Preventing Osteoporosis

8-1-2014 2-55-34 PMOsteoporosis can be a terrible disease, but the good news is that it is preventable and here are some steps you can take to decrease your risk.

• Low fat and skim milk, nonfat yogurt, and reduced-fat cheeses are healthy sources of the calcium that you need to build strong bones. Fortified milk products also have vitamin D, which is needed for proper calcium absorption.
• Canned sardines and salmon, eaten with their bones, are also rich in calcium. Mackerel and other oily fish are rich in vitamin D.
• Leafy green vegetables have lots of calcium, plus the potassium and vitamin K you need to block calcium loss from bones. Fill up on broccoli, bok choy, kale, Swiss chard, and turnip greens.
• Eat soy products. Substitute soy flour for regular flour in recipes from pancakes to cupcakes. Eat roasted soybean “nuts” instead of peanuts. Look for soy cereal and soy cheeses. If you drink smoothies, use soy milk.
• Reduce your protein intake. High protein intake can raise your excretion of calcium. Limit yourself to the RDA of 50 grams daily for women, 63 grams for men.
• Limit caffeine. Limit your caffeine intake to three cups of coffee a day, since caffeine causes the body to excrete calcium more readily.

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Regular weight-bearing exercise will help stop bone loss and may build bone as you age. Improving your posture, balance, and flexibility, helps reduce your risk of falls that can break bones. Exercise for a minimum of 30 minutes three times a week. Try walking, running, weight lifting, stair climbing, tennis, volleyball etc. Swimming won’t do or water aerobics alone won’t work; your bones and muscles must work against gravity for a bone-building effect.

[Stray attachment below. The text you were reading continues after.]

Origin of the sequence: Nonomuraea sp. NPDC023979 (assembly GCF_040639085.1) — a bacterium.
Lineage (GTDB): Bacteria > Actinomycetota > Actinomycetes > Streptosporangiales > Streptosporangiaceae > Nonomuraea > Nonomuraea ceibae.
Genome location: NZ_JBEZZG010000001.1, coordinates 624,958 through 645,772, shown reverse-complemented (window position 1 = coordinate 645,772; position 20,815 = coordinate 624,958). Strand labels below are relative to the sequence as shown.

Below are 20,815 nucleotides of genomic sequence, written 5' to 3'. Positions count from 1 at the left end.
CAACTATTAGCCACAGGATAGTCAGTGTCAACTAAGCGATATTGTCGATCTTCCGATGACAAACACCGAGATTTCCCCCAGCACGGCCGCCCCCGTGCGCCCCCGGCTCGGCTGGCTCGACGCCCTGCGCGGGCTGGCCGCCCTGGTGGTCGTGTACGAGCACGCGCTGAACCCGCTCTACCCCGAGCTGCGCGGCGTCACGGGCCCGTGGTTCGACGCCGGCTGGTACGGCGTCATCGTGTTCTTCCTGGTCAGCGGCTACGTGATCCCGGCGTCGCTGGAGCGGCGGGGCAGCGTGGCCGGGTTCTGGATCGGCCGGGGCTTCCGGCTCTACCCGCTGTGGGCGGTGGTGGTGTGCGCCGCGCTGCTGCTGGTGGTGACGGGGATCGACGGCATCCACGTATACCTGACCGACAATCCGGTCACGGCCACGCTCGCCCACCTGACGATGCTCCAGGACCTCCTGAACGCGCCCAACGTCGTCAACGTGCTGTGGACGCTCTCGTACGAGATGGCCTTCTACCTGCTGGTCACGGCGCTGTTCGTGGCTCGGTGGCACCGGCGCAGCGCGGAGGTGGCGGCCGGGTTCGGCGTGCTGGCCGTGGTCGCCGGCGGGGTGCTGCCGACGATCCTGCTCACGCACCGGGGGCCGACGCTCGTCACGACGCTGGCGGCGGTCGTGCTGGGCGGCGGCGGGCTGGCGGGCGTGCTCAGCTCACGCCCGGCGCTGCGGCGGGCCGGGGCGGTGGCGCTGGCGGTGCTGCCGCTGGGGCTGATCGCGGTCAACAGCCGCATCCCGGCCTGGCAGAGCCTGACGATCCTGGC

If you do not know where to start, talk to a personal trainer to get some advice. Visit your local gyms for a tour of their facilities. Look for classes in your community at churches, senior centers, boot camps, etc.

• Quit smoking. Among 80-year-olds, smokers have up to 10% lower bone-mineral density, which means twice the risk of spinal fractures and a 50% increase in risk of hip fracture. As a matter of fact, one in eight hip fractures in women is linked to long-term cigarette use. Also, fractures heal slower in smokers, and are more likely to heal improperly.
• Avoid too much alcohol. Alcohol prevents your body from absorbing calcium properly. Limit yourself to one drink a day for women and two drinks a day for men.
• Don’t let depression hang on. Depression causes your body to produce cortisol, a stress-related hormone that saps minerals from bones.

So see a doctor or therapist for depression treatment. Janet Hunt is a Certified Personal Trainer and can be reached at 256-614-3530 to schedule an appointment.

For additional information about fitness classes or personal training in the Athens and Rogersville area, call Janet Hunt at 256-614-3530.

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